2. A self-operating drapery as recited in claim 1, wherein said sheet member is formed from at least front and rear plies of fabric secured together said drapery including means for securing said rear ply to said support means, said opposite end of said control strings and said retaining members being secured to said rear ply, said front ply overlapping said securing means, support means, shade roller, rear ply, stiifening members, retaining members and control strings.
3. A self-operating drapery comprising support means adapted to be secured to a xed support; a decorative sheet member of predetermined size and shape secured at its top edge to said support means a plurality of end elements; a shade roller rotatably mounted on said support means adjacent to said top edge, said shade roller being formed with a longitudinal channel along its face open at least one end, said end elements being retained within said channel and being removable upon the longitudinal displacement thereof to said open end an operating string secured at one end to an end element and depending downwardly therefrom at the rear face of said sheet member for operative manipulation of said roller or raising and lowering said sheet member; a plurality of spaced retaining members secured to said sheet member and projecting from the rear face thereof; a plurality of control strings secured at one end to end elements and extending loosely through a companion set of retaining members and secured at the opposite end to a lowermost region of said sheet member, said control strings raising and lowering said sheet member in response to the movement of said operating string 0f said roller.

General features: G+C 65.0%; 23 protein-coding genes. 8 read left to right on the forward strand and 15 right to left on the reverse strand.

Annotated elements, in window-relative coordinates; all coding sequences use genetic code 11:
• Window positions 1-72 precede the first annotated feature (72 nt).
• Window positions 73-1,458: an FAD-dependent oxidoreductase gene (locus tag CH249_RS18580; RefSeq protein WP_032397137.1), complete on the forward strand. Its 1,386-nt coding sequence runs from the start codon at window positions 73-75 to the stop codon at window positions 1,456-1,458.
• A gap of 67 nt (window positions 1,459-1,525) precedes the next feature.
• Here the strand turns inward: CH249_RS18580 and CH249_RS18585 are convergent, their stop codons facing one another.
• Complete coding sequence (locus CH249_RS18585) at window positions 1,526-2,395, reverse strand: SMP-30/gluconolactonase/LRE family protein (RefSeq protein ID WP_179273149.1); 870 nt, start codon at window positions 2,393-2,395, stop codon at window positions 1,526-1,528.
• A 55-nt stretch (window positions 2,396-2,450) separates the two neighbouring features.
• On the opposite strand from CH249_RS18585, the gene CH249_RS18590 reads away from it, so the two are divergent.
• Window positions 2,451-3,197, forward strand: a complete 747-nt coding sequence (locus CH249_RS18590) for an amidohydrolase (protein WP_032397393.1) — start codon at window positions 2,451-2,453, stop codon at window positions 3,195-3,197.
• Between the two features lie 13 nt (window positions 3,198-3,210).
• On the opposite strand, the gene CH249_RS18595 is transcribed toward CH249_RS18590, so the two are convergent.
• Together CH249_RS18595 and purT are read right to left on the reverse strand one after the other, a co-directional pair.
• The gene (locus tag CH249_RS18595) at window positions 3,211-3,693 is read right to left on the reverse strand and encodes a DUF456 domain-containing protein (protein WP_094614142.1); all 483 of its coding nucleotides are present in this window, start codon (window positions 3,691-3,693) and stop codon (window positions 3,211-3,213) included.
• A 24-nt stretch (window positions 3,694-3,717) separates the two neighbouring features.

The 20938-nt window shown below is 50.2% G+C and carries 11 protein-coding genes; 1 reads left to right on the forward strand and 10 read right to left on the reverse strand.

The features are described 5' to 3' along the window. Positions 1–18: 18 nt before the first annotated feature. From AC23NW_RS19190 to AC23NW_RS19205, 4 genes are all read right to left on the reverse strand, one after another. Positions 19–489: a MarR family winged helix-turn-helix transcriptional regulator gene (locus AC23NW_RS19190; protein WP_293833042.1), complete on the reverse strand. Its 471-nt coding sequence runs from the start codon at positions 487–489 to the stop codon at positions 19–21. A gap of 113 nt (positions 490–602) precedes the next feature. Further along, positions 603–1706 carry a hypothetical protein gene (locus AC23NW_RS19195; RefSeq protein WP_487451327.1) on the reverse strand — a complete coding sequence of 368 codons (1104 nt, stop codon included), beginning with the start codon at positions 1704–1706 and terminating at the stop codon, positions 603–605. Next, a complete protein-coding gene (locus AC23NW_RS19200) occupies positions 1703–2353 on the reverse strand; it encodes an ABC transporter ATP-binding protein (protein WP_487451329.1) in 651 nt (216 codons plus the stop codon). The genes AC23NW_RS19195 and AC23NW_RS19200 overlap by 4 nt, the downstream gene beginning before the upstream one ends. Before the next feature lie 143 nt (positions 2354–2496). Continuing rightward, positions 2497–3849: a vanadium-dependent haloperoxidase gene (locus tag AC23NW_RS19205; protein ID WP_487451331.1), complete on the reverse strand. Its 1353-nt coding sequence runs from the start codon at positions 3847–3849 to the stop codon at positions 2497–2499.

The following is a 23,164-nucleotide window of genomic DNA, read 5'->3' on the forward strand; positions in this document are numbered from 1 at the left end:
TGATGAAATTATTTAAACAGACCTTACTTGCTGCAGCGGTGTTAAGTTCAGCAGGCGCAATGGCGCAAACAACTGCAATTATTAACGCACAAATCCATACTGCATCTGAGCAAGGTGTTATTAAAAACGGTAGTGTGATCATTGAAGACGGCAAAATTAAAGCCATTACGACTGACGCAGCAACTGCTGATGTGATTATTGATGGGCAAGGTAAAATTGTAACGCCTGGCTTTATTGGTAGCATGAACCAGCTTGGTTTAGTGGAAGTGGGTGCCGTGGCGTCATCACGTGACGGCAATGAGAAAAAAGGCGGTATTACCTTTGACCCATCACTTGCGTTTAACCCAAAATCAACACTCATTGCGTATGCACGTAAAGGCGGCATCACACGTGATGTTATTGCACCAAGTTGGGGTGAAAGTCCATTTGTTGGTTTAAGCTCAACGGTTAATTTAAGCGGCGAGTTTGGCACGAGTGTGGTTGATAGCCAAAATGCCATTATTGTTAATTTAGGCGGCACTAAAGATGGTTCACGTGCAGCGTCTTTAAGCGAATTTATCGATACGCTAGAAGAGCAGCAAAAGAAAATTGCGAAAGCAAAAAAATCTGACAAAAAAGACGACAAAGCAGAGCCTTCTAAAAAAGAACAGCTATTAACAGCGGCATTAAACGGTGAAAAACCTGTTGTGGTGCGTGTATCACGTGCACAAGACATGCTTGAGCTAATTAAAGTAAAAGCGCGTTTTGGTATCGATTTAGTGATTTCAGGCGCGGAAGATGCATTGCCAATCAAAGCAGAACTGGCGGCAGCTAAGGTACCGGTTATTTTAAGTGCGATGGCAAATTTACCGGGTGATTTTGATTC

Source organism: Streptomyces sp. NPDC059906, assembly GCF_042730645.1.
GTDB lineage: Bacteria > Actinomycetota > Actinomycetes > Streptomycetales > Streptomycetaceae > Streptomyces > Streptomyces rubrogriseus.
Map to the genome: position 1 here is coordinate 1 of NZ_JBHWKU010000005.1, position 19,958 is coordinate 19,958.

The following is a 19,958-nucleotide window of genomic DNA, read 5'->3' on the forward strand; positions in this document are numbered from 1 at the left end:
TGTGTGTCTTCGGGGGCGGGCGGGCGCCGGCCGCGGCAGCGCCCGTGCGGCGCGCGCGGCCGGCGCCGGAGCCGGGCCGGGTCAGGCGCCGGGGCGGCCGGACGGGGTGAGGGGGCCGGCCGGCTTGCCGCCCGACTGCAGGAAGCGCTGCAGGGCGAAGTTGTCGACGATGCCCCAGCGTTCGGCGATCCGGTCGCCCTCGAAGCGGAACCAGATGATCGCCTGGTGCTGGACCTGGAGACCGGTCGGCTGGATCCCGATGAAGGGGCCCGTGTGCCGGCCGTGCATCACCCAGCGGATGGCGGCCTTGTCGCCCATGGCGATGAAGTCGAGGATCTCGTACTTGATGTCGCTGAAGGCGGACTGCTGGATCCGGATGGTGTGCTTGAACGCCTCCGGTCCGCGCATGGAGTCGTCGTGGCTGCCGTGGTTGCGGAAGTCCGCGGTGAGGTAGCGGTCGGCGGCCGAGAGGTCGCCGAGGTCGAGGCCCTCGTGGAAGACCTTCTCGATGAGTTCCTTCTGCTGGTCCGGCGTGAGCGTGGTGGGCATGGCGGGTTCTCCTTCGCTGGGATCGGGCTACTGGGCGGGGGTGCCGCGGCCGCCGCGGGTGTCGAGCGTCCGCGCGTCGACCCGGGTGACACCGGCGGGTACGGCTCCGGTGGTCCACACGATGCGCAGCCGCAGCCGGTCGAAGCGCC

References Cited UNITED STATES PATENTS 1,326,249 12/1919 Batty 160-84 1,482,978 2/1924 Edwards l60-84 2,049,518 8/1936 Schier 160-84 2,149,481 3/1939 Van Bosch et al. 160-5 X 2,260,101 10/1941 De Falco 160-84 2,310,014 2/1943 Apfel 160--84 X 3,322,182 5/1967 Palella 160-34 X 3,371,700 3/1968 Romano 160-84 3,389,737 6/1968 Arnold et al l60*176 X FOREIGN PATENTS.
545,971 7/1956 Italy.
DAVID I. WILIAMOWSKY, Primary Examiner PHILIP C. KANNAN, Assistant Examiner U.S. Cl. X.R. -344